The Cloud, Security and IT skills

Seeing as everyone is writing about Cloud Computing lately, I thought I’d rehash some of my concerns about this ‘new’  technology. New in parenthesis because the idea is actually quite old, coming from the time-sharing Unix systems of the 60’s and 70’s. Cloud obviously takes this to a new level ( supposedly with non-stop availability ) but the basic premise stays the same.

Another reason for the parenthesis is that commercial companies continually need to invent new markets ( based on old ideas ) so they can expand their profit coverage. The main driver for commercial companies is profit, and little else. While we would like to see some companies as being benevolent, patriotic and altruistic, the fact is if they don’t bring the bacon home, the board is going to get someone else who can. Excuse the cynicism but that’s the bottom line to doing business these days.

Cloud is not new. Cloud is simply a repackaging of of existing technologies with a new spin and some new clothes. Cloud is the latest buzz-word for commercial exploitation of open and closed technologies that have been around for some time ( remember Autonomic Computing from IBM? ). Another example is centralised terminal-based computing? Think VDI and Terminal Services. Boy, the computer industry loves to rehash.

So far, the execution has been less than stellar. Two of the prime drivers for Cloud computing is application availability and reliability – something that has been distinctly lacking from major cloud vendors. Microsoft have had their fair share of outages on their BPOS platform, Amazon’s EC2 has had a problem or 2, and Google’s services have their ups and downs. If the main drivers for cloud already have this poor showing, then the future of cloud is murky, and someone will need to do a lot more to convince me to put my data and apps in the great ether.

Security is another area of concern. There have been a number of reports of Amazon’s EC2 being used to hack ( reverse engineer to be polite ) encryption and wifi protocols, amongst other things. For very little cost, one can purchase quite a lot of computing time to perform all sorts of compute-intensive activities. And certainly there are those out there who have it in mind to poke at the security of your online apps ( and sensitive data ).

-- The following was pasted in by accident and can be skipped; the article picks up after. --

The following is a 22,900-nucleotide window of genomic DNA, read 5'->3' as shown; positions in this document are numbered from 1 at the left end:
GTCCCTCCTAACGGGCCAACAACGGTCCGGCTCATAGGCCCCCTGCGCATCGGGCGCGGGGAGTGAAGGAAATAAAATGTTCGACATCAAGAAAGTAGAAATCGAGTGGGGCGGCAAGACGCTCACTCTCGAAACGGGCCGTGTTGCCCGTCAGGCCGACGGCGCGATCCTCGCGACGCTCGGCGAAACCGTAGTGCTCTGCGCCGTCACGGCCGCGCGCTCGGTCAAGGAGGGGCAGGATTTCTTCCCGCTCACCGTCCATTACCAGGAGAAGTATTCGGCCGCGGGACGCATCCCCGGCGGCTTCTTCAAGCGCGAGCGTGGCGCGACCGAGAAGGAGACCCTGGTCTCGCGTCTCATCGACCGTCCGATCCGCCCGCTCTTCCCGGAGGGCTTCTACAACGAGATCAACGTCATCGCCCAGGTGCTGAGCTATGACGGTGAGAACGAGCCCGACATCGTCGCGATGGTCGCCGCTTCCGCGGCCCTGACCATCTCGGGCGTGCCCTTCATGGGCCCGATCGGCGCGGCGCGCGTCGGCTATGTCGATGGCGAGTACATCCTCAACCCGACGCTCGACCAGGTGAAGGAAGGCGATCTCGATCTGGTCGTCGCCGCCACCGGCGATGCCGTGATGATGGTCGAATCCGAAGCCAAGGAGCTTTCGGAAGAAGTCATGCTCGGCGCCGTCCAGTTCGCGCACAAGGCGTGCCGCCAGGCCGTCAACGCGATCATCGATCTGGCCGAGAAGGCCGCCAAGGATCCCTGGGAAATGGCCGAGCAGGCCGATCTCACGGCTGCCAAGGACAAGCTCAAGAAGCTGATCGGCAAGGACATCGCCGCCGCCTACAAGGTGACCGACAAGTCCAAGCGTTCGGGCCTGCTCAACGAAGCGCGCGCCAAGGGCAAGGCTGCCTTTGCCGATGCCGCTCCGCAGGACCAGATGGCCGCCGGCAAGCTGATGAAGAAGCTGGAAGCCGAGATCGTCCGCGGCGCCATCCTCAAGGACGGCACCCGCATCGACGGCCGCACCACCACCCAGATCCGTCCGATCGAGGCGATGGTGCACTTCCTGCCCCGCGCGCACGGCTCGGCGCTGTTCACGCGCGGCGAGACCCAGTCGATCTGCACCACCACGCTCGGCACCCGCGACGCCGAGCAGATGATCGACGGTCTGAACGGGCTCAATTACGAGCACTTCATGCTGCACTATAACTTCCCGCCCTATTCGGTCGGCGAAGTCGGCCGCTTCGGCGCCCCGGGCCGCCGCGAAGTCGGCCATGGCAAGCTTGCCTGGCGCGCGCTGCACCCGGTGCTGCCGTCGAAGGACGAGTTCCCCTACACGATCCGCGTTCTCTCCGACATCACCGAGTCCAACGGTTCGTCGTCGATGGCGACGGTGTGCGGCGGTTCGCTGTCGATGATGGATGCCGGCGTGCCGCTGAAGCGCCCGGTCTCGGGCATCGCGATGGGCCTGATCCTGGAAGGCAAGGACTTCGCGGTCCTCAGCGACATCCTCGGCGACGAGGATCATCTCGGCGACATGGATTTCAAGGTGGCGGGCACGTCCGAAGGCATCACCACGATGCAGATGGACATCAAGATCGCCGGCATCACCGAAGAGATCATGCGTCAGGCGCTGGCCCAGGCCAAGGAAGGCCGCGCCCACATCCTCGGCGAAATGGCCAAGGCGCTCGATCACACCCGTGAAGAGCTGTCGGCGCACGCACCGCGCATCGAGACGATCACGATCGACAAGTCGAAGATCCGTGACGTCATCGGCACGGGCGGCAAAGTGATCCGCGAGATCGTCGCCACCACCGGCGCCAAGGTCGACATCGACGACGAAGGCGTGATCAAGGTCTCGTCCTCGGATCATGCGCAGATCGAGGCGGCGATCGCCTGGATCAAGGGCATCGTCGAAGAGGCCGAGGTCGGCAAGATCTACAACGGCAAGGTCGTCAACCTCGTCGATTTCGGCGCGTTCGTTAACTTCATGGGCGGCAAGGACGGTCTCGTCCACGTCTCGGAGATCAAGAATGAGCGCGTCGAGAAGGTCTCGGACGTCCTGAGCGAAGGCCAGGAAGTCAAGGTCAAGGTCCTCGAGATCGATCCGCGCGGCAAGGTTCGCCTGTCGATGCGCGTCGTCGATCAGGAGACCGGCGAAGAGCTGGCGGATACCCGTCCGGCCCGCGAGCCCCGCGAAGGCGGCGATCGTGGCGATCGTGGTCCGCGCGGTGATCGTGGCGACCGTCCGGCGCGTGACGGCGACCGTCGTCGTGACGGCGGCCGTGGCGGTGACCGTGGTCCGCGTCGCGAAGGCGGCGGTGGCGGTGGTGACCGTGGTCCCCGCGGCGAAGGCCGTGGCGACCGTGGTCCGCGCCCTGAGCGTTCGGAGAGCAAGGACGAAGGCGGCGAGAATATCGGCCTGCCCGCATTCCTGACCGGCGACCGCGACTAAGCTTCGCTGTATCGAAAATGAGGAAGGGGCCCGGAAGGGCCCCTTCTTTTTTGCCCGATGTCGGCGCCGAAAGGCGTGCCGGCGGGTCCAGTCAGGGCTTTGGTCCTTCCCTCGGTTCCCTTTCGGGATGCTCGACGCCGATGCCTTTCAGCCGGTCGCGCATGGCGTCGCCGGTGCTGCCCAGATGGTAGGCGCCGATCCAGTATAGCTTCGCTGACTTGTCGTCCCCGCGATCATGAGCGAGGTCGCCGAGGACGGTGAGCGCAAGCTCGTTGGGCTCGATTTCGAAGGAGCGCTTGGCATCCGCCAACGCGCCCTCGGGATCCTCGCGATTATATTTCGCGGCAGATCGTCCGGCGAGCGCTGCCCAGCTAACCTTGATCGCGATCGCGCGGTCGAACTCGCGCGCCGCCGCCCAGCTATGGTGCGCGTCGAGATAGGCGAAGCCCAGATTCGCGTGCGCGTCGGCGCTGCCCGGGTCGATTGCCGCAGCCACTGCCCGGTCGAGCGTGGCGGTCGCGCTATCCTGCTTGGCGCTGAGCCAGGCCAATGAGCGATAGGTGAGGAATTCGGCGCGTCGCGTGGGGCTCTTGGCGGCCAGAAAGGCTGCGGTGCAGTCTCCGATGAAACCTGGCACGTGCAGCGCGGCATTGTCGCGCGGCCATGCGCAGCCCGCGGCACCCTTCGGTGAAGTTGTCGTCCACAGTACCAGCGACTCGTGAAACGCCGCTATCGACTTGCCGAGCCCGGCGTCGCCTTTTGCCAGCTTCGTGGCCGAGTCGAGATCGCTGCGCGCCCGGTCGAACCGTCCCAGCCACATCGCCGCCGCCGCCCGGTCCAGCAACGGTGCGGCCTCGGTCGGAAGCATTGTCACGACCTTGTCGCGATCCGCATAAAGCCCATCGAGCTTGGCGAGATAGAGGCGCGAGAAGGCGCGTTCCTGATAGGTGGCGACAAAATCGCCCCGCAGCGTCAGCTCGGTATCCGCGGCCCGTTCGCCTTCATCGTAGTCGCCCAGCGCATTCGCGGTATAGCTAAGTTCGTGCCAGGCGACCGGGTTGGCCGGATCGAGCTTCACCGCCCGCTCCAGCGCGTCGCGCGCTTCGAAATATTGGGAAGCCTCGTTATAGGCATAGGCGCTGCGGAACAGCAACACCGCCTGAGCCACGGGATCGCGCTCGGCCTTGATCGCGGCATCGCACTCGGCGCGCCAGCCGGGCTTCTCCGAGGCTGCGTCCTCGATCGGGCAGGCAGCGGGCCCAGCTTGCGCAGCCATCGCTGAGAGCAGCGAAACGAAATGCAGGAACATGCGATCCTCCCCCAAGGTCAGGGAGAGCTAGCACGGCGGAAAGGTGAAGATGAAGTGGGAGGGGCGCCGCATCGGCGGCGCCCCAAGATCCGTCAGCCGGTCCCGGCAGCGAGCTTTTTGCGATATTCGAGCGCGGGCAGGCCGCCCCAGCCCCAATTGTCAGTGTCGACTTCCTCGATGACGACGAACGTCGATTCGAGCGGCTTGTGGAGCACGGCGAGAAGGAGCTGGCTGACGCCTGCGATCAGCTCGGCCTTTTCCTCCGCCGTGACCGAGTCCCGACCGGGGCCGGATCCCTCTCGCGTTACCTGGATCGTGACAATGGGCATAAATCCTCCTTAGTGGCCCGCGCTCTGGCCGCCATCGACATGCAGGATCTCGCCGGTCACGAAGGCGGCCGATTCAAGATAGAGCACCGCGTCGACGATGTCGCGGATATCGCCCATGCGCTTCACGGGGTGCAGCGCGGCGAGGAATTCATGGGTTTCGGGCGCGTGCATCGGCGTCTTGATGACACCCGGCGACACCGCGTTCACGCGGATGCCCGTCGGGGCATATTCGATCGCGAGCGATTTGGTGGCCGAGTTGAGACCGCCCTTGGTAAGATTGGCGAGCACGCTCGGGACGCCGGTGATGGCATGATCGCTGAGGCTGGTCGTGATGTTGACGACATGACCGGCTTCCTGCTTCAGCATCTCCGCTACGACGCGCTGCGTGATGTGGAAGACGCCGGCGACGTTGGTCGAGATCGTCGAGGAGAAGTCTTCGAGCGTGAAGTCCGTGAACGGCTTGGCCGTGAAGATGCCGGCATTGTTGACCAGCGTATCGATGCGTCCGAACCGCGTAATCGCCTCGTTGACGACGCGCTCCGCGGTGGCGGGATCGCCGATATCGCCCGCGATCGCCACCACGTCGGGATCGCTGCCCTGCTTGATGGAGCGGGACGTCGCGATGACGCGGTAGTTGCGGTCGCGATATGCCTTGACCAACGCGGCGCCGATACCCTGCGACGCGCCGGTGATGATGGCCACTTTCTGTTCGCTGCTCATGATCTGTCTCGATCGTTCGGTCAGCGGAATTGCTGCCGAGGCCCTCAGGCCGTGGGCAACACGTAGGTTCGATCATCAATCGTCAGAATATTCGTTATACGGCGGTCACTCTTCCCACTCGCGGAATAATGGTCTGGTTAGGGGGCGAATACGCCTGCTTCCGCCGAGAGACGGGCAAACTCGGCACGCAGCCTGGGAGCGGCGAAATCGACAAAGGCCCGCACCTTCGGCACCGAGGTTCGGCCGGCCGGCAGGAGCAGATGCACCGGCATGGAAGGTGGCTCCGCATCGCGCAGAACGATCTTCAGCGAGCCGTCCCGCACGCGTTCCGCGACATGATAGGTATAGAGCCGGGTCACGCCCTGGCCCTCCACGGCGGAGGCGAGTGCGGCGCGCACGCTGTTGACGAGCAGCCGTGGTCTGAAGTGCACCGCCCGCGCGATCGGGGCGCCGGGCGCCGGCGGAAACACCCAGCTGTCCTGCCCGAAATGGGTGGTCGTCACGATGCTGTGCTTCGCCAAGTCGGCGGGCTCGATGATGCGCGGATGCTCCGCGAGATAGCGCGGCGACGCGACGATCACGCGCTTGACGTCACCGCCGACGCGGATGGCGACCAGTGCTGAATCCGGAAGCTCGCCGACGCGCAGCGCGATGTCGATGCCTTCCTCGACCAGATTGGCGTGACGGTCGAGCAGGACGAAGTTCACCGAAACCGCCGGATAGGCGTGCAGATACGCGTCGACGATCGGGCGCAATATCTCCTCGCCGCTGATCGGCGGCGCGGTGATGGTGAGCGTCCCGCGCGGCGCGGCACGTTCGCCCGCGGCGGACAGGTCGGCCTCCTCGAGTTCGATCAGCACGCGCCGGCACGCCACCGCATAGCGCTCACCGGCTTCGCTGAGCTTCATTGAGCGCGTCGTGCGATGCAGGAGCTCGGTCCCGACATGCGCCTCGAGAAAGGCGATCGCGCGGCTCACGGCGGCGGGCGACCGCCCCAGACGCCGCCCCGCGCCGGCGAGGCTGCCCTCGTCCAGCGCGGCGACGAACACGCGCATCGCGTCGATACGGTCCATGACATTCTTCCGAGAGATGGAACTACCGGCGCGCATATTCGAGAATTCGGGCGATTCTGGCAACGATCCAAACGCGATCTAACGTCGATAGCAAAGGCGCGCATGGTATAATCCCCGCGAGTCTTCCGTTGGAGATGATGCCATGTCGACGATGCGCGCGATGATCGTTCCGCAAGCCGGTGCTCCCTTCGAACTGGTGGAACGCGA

And while you’re handing over the keys to your corporate app and data to a third party, this does not negate the responsibility you have to those apps and data. When ( not if ) your cloud vendor has a failure, your directors will come knocking at your door, not your cloudie. And read that fine print very carefully, because your cloudie has an out to the advertised 100% availability that initially caught your eye.

DNS registrars and Certificate Authorities are an old example of cloud computing ( in this case the narrow definition for DNS hosting and 3rd party secure certificate generation ). CAs, supposedly progenitors of our secure online activities, are falling like dominoes lately. DigitNotar, the Dutch CA, has just been taken over by the Dutch government due to their mismanagement of a potentially very dangerous situation and RSA’s SecureToken system was hacked earlier this year. These are just a small example of the many breaches that occur almost weekly.

So if the security people we trust, to ensure our security, can’t get it right, then what chance do the cloud vendors have?

A few years ago, everyone went outsourced with their IT support. That turned out to be a complete and utter mess ( I was in London when the whole Tower of Cards came tumbling down ). Now we’re chomping at the bit to give another part of business away because someone ( read commercial vendor ) said so. Why are we so quick to abdicate our responsibilities? Because that’s all cloud computing is – giving control of our systems to someone else.

If cloud computing is providing ‘IT as a service’, why can’t we effectively do this ourselves? There are a number of reasons:

  • lack of skills to implement new technologies
  • lack of time to correctly test and evaluate new technologies
  • perceived cost of in-house IT services and support
  • ‘build your own universe and don’t let anyone touch it’ syndrome amongst IT staff in SME and large corporates
  • lack of due diligence by management
  • lack of buy-in by management

With these hurdles to cross when running your own IT systems, no wonder some companies think it’s better to hand their systems over to a 3rd party. But cloud has its own set of issues:

  • security
  • legal and regulatory requirements for physical isolation
  • availability
  • bandwidth constraints
  • recourse in the event of outages

Don’t get me wrong, Cloud Computing has its place. But as history has taught us, handing the keys to your house to someone else, is not always the best idea. Just because it appears to be someone else’s responsibility if you host with an on-line service, doesn’t mean it’s not an issue. The problem of data integrity and application availability is not solved with an on-line service, it’s simply moved elsewhere. If you’re going Cloud, do it for the right reasons. Not because someone said so or because it’s the latest buzz-word.

Robby Pedrica

Robby Pedrica is a storage and security specialist providing IT and ITSM consulting services in Southern Africa to SME and Enterprise clients. With 20 years of experience, and numerous certifications, Robby excels in niche areas such as systems monitoring, load balancing, advanced storage functions like virtualisation, backup and replication, virtual security appliances, and FOSS software infrastructure such as web, email and application servers. He also runs 'Robby Pedrica's Tech Blog' expounding the mantra of security, security, security.

robbypedrica has 22 posts and counting.See all posts by robbypedrica

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